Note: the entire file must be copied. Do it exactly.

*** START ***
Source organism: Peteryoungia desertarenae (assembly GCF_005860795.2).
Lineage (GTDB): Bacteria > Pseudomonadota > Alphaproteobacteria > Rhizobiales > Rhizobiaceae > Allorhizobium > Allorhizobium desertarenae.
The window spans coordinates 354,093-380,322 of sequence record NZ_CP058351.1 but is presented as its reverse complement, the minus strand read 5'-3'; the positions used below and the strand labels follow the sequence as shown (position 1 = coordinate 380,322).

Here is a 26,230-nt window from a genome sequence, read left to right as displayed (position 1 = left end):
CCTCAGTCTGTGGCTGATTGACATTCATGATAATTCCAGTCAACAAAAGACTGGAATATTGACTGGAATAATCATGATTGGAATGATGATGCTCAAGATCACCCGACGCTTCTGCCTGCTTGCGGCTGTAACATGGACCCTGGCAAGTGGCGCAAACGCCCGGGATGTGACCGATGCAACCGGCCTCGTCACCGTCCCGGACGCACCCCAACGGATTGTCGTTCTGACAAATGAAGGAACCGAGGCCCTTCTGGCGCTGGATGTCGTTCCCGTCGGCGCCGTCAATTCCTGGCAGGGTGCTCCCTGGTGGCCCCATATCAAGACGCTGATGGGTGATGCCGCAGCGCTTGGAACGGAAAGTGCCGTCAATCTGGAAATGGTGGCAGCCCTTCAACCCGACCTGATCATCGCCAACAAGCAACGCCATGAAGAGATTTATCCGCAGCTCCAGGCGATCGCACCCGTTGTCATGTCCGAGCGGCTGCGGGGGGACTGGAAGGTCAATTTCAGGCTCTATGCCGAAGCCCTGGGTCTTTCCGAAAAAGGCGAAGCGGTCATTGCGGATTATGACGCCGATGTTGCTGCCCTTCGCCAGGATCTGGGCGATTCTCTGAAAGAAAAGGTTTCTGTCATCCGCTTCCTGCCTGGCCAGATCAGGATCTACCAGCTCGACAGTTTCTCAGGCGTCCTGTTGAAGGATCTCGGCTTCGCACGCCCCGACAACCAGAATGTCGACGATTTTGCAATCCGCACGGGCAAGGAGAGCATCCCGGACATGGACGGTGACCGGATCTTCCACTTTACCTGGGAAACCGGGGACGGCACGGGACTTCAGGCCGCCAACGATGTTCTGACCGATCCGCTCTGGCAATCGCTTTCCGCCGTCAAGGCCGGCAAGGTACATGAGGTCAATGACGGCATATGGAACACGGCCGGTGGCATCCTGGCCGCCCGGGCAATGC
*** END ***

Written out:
Source organism: Peteryoungia desertarenae (assembly GCF_005860795.2).
Lineage (GTDB): Bacteria > Pseudomonadota > Alphaproteobacteria > Rhizobiales > Rhizobiaceae > Allorhizobium > Allorhizobium desertarenae.
The window spans coordinates 354,093-380,322 of sequence record NZ_CP058351.1 but is presented as its reverse complement, the minus strand read 5'-3'; the positions used below and the strand labels follow the sequence as shown (position 1 = coordinate 380,322).

Here is a 26,230-nt window from a genome sequence, read left to right as displayed (position 1 = left end):
CCTCAGTCTGTGGCTGATTGACATTCATGATAATTCCAGTCAACAAAAGACTGGAATATTGACTGGAATAATCATGATTGGAATGATGATGCTCAAGATCACCCGACGCTTCTGCCTGCTTGCGGCTGTAACATGGACCCTGGCAAGTGGCGCAAACGCCCGGGATGTGACCGATGCAACCGGCCTCGTCACCGTCCCGGACGCACCCCAACGGATTGTCGTTCTGACAAATGAAGGAACCGAGGCCCTTCTGGCGCTGGATGTCGTTCCCGTCGGCGCCGTCAATTCCTGGCAGGGTGCTCCCTGGTGGCCCCATATCAAGACGCTGATGGGTGATGCCGCAGCGCTTGGAACGGAAAGTGCCGTCAATCTGGAAATGGTGGCAGCCCTTCAACCCGACCTGATCATCGCCAACAAGCAACGCCATGAAGAGATTTATCCGCAGCTCCAGGCGATCGCACCCGTTGTCATGTCCGAGCGGCTGCGGGGGGACTGGAAGGTCAATTTCAGGCTCTATGCCGAAGCCCTGGGTCTTTCCGAAAAAGGCGAAGCGGTCATTGCGGATTATGACGCCGATGTTGCTGCCCTTCGCCAGGATCTGGGCGATTCTCTGAAAGAAAAGGTTTCTGTCATCCGCTTCCTGCCTGGCCAGATCAGGATCTACCAGCTCGACAGTTTCTCAGGCGTCCTGTTGAAGGATCTCGGCTTCGCACGCCCCGACAACCAGAATGTCGACGATTTTGCAATCCGCACGGGCAAGGAGAGCATCCCGGACATGGACGGTGACCGGATCTTCCACTTTACCTGGGAAACCGGGGACGGCACGGGACTTCAGGCCGCCAACGATGTTCTGACCGATCCGCTCTGGCAATCGCTTTCCGCCGTCAAGGCCGGCAAGGTACATGAGGTCAATGACGGCATATGGAACACGGCCGGTGGCATCCTGGCCGCCCGGGCAATGC